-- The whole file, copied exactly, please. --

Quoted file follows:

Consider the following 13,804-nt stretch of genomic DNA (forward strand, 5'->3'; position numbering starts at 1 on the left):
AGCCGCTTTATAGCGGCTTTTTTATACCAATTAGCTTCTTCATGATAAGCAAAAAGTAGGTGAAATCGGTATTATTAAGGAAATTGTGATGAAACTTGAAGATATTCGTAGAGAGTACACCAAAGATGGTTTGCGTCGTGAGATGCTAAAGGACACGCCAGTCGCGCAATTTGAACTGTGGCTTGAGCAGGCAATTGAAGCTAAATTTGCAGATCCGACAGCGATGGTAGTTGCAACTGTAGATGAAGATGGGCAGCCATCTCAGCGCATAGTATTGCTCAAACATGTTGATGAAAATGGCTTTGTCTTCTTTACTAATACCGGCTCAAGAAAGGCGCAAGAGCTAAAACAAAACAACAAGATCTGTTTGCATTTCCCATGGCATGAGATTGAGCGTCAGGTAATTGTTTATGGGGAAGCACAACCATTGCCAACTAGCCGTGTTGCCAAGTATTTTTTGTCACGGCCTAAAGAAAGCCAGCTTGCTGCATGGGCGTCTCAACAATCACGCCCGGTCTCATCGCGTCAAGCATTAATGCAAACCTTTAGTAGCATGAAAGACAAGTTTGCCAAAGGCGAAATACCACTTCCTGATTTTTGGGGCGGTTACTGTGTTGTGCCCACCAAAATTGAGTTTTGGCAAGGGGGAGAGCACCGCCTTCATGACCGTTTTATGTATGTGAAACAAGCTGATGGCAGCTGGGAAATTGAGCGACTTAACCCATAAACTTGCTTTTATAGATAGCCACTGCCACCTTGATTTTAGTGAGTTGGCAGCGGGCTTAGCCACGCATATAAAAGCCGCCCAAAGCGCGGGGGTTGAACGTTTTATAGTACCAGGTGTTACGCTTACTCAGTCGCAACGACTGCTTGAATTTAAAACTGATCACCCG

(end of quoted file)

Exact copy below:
Consider the following 13,804-nt stretch of genomic DNA (forward strand, 5'->3'; position numbering starts at 1 on the left):
AGCCGCTTTATAGCGGCTTTTTTATACCAATTAGCTTCTTCATGATAAGCAAAAAGTAGGTGAAATCGGTATTATTAAGGAAATTGTGATGAAACTTGAAGATATTCGTAGAGAGTACACCAAAGATGGTTTGCGTCGTGAGATGCTAAAGGACACGCCAGTCGCGCAATTTGAACTGTGGCTTGAGCAGGCAATTGAAGCTAAATTTGCAGATCCGACAGCGATGGTAGTTGCAACTGTAGATGAAGATGGGCAGCCATCTCAGCGCATAGTATTGCTCAAACATGTTGATGAAAATGGCTTTGTCTTCTTTACTAATACCGGCTCAAGAAAGGCGCAAGAGCTAAAACAAAACAACAAGATCTGTTTGCATTTCCCATGGCATGAGATTGAGCGTCAGGTAATTGTTTATGGGGAAGCACAACCATTGCCAACTAGCCGTGTTGCCAAGTATTTTTTGTCACGGCCTAAAGAAAGCCAGCTTGCTGCATGGGCGTCTCAACAATCACGCCCGGTCTCATCGCGTCAAGCATTAATGCAAACCTTTAGTAGCATGAAAGACAAGTTTGCCAAAGGCGAAATACCACTTCCTGATTTTTGGGGCGGTTACTGTGTTGTGCCCACCAAAATTGAGTTTTGGCAAGGGGGAGAGCACCGCCTTCATGACCGTTTTATGTATGTGAAACAAGCTGATGGCAGCTGGGAAATTGAGCGACTTAACCCATAAACTTGCTTTTATAGATAGCCACTGCCACCTTGATTTTAGTGAGTTGGCAGCGGGCTTAGCCACGCATATAAAAGCCGCCCAAAGCGCGGGGGTTGAACGTTTTATAGTACCAGGTGTTACGCTTACTCAGTCGCAACGACTGCTTGAATTTAAAACTGATCACCCG